I have two domain controllers set up something like this:
ServerA.mydomain.local: 10.10.10.2 (Windows Server 2008)
ServerB.mydomain.local: 10.10.10.3 (Windows server 2008 R2)
For login scripts and the like, I use the path:
This seems to always default to ServerB. If I turn off or restart ServerB (a process which takes several minutes), attempting to visit
\\mydomain.local does not flip to ServerA. If I ping
mydomain.local, it always returns the IP address of ServerB, even when it has been turned off.
I thought this was supposed to be a round-robin system.
Why am I seeing this behavior, and how can I fix it?
There’s not really enough information here to answer your question, but hopefully some of this can give you a better understanding of how Active Directory functions and maybe you’ll be pointed on the right path.
For login scripts and the like, I use the path: \\mydomain.local\netlogon
mydomain.local is a DNS zone that lives on the DNS servers for your Active Directory. By default, new domain controllers register A records for themselves in this zone and they also register A records for the zone name itself as their IP. The records should be in the mydomain.local zone and look like this:
(Same as parent folder) Host(A) 10.10.10.2 <timestamp>
(Same as parent folder) Host(A) 10.10.10.3 <timestamp>
If you do
nslookup mydomain.local the DNS server should return a list of all domain controllers. If not, you’re missing an A record at the very least.
If one of those is missing, you should re-create it manually and do some root-cause analysis to find why it’s missing. When a client tries to look up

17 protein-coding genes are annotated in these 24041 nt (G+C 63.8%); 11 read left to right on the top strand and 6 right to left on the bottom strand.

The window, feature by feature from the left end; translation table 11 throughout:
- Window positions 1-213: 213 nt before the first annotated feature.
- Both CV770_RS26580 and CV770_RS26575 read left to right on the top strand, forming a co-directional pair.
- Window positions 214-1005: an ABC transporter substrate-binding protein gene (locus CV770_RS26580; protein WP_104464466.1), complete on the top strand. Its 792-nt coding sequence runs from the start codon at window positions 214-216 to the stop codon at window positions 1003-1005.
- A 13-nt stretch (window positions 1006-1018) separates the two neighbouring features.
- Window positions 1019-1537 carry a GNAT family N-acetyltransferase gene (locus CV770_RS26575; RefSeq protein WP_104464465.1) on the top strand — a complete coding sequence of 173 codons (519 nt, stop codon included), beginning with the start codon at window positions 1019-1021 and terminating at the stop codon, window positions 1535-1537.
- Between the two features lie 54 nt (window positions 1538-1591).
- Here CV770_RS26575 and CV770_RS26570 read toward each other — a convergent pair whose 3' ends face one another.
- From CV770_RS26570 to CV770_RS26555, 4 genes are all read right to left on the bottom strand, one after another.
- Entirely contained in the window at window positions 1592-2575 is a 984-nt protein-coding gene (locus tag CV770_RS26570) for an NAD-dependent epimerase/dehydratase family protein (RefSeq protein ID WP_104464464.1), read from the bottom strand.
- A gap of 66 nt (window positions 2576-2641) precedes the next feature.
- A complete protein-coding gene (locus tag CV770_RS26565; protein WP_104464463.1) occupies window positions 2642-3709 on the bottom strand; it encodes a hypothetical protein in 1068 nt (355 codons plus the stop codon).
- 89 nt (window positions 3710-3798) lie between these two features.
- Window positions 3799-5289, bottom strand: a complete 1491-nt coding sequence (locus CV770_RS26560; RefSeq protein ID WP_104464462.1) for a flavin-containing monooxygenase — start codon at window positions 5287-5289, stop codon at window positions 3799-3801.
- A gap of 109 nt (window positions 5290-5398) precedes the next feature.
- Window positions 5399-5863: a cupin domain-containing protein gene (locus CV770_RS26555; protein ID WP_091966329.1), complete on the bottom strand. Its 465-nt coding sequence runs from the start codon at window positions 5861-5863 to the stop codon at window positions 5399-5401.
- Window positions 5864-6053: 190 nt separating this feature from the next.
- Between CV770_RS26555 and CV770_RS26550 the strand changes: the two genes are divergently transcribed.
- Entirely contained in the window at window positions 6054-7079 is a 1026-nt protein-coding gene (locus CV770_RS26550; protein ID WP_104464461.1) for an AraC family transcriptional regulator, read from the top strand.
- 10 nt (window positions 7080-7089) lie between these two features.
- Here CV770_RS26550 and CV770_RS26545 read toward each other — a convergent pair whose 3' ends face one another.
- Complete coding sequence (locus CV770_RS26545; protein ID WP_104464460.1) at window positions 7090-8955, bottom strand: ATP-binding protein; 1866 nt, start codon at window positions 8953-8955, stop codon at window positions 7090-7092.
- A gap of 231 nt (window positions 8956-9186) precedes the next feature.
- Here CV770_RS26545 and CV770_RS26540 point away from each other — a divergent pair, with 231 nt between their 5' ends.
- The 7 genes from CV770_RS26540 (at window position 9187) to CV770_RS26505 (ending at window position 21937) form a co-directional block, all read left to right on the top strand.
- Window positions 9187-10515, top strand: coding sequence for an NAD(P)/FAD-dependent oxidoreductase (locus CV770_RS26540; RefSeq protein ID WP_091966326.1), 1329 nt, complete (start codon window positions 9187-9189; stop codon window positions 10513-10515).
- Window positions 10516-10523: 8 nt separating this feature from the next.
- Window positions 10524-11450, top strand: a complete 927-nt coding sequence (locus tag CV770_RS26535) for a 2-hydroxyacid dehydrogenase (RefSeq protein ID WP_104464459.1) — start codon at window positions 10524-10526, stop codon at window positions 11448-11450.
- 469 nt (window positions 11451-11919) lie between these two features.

\\mydomain.local in this case, it is doing it by the A record.
You should also check the _msdcs zone and make sure that both servers are listed there where they should be. If you can log on while serverB is offline, then this zone is likely OK.
You should use
dcdiag.exe just to make sure that both domain controllers are in fact healthy and functioning properly.
Also, if you’re not running DNS on both DCs, you should and your clients should use both servers for DNS. Also, the DCs should use each other as the primary server for name resolution and themselves as secondaries to prevent replication issues.
- How to register a new domain name on a windows based domain controller?
- Can Read-Only Domain Controller in External location work when VPN tunnel is down?
- UNC Path fails by IP “no network provider accepted the given network path”, but works using hostname
- Apache UNC network path under Windows?
- Active Directory: Is it required that the “A” record for a domain point to a Domain Controller?
Leave a comment
- SCP transfer only modified files
- How can I automate clearing and resetting a Linux user’s home directory to a default?
- Cron expression that runs every 5 minutes from 1:30 am – 6:00 am [duplicate]
- Understanding redundant power supplies
- Is there a way for administrators to disable users from installing Firefox extensions?